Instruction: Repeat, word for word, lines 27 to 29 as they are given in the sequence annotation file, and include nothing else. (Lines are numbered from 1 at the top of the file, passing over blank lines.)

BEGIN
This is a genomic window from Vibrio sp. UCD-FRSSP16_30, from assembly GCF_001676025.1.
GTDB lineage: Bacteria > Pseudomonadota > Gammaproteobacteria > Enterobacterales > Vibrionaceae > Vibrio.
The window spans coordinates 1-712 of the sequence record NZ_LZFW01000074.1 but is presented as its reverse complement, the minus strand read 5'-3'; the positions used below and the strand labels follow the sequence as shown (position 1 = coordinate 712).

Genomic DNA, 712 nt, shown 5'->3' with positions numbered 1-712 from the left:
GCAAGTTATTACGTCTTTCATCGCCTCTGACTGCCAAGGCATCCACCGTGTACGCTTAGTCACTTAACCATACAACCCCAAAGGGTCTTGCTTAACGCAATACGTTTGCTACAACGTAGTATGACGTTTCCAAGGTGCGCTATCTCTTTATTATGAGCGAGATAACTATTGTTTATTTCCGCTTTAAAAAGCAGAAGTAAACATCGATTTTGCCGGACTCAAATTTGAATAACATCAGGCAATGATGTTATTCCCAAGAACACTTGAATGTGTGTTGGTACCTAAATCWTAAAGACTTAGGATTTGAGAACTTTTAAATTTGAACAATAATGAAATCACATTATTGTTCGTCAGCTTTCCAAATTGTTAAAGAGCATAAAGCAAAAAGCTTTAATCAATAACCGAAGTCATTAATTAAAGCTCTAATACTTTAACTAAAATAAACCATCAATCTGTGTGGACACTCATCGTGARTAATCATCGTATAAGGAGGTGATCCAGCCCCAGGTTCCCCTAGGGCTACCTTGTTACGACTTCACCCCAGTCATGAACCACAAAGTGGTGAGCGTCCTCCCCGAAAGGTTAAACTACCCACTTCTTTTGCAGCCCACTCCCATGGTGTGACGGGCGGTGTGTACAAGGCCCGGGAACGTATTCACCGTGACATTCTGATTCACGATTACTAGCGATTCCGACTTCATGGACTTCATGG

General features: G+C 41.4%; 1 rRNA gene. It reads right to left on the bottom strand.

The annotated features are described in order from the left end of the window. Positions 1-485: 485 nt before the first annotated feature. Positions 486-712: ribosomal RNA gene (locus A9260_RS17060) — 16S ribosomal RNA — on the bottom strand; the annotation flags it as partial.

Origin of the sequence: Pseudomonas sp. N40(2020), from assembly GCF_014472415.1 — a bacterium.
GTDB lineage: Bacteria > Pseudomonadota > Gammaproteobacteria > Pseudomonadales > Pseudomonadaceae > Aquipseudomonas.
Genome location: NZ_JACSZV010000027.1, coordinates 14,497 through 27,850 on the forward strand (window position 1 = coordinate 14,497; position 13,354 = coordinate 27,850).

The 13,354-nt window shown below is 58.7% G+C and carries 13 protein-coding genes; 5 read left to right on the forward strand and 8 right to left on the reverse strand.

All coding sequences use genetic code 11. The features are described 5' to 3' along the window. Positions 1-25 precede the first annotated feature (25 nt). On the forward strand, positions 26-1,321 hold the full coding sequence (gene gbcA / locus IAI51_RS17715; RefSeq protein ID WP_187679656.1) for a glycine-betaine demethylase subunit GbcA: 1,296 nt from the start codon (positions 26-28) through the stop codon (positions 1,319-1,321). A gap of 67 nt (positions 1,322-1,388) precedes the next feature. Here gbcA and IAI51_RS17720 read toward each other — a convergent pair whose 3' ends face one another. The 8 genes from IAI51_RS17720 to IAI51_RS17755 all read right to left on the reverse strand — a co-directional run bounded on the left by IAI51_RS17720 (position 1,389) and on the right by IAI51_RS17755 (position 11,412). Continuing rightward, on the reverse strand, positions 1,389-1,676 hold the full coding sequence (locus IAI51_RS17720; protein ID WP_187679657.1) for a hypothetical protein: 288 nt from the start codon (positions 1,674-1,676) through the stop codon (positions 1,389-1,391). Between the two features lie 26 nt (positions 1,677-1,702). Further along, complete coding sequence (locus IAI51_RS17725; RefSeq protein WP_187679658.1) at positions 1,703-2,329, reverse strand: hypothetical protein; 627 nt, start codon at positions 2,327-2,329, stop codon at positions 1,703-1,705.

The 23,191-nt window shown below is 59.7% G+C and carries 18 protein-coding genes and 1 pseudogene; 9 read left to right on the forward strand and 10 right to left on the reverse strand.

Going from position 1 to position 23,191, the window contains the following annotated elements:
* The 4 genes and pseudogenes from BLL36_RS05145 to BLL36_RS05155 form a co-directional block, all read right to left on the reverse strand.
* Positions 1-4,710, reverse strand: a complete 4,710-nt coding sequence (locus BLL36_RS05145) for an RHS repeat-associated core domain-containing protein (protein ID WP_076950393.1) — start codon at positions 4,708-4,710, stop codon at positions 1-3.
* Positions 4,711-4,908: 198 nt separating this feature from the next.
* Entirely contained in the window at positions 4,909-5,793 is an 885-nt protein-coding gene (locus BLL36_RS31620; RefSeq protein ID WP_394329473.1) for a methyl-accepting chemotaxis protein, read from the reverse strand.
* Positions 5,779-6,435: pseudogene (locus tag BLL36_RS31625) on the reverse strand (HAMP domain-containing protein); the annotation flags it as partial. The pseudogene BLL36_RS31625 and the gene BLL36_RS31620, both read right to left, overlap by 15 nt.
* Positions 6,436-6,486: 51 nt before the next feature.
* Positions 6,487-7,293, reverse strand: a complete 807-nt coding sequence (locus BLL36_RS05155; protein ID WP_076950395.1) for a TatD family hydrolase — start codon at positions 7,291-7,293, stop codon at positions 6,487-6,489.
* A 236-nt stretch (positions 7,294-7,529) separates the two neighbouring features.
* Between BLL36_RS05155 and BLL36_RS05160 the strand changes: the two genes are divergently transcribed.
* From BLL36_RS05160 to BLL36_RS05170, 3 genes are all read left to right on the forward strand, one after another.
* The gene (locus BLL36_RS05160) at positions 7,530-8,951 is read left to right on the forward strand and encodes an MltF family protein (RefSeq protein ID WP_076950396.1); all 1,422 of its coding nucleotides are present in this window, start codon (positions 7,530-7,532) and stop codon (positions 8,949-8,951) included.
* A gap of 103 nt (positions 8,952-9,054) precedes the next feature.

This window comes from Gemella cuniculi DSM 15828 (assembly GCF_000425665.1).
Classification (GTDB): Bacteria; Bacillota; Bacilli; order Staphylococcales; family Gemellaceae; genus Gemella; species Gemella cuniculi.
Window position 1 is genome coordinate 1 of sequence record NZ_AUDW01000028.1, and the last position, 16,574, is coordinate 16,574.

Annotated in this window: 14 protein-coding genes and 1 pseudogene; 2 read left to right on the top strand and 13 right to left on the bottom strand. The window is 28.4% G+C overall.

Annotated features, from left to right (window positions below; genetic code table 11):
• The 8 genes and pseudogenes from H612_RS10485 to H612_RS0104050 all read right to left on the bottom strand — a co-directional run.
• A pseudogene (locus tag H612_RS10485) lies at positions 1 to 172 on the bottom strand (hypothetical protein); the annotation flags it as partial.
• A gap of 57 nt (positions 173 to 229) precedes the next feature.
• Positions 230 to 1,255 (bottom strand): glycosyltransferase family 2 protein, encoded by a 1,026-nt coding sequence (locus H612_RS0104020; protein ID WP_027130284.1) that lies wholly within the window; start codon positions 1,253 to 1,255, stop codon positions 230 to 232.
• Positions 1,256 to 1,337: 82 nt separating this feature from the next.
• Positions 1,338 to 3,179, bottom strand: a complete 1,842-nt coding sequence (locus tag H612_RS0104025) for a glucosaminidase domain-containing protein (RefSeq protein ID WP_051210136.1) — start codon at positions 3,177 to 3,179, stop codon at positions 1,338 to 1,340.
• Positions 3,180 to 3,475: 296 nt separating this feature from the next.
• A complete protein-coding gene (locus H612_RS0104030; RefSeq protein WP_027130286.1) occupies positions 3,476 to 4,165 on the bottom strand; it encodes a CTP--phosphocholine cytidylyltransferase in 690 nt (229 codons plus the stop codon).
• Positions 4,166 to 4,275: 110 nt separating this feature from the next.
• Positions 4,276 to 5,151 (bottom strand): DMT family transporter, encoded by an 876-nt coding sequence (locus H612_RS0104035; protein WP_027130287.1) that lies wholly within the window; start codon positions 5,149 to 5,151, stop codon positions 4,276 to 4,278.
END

This window comes from Gemella cuniculi DSM 15828 (assembly GCF_000425665.1).
Classification (GTDB): Bacteria; Bacillota; Bacilli; order Staphylococcales; family Gemellaceae; genus Gemella; species Gemella cuniculi.
Window position 1 is genome coordinate 1 of sequence record NZ_AUDW01000028.1, and the last position, 16,574, is coordinate 16,574.